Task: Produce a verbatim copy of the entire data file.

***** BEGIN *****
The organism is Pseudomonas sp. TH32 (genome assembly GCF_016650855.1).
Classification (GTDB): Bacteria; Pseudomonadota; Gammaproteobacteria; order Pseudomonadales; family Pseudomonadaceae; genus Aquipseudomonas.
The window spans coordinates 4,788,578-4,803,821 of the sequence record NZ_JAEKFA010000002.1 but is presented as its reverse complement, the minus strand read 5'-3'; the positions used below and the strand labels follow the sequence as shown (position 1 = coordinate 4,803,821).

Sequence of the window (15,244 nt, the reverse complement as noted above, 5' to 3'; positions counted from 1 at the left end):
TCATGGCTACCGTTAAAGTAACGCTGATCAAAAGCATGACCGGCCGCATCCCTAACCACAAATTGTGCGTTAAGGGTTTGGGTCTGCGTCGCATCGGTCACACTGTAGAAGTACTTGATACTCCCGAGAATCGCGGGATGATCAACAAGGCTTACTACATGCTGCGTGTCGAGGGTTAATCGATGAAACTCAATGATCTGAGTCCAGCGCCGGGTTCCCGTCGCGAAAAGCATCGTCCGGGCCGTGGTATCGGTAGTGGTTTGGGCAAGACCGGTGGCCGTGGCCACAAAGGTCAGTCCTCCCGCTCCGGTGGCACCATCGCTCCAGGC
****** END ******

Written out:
The organism is Pseudomonas sp. TH32 (genome assembly GCF_016650855.1).
Classification (GTDB): Bacteria; Pseudomonadota; Gammaproteobacteria; order Pseudomonadales; family Pseudomonadaceae; genus Aquipseudomonas.
The window spans coordinates 4,788,578-4,803,821 of the sequence record NZ_JAEKFA010000002.1 but is presented as its reverse complement, the minus strand read 5'-3'; the positions used below and the strand labels follow the sequence as shown (position 1 = coordinate 4,803,821).

Sequence of the window (15,244 nt, the reverse complement as noted above, 5' to 3'; positions counted from 1 at the left end):
TCATGGCTACCGTTAAAGTAACGCTGATCAAAAGCATGACCGGCCGCATCCCTAACCACAAATTGTGCGTTAAGGGTTTGGGTCTGCGTCGCATCGGTCACACTGTAGAAGTACTTGATACTCCCGAGAATCGCGGGATGATCAACAAGGCTTACTACATGCTGCGTGTCGAGGGTTAATCGATGAAACTCAATGATCTGAGTCCAGCGCCGGGTTCCCGTCGCGAAAAGCATCGTCCGGGCCGTGGTATCGGTAGTGGTTTGGGCAAGACCGGTGGCCGTGGCCACAAAGGTCAGTCCTCCCGCTCCGGTGGCACCATCGCTCCAGGC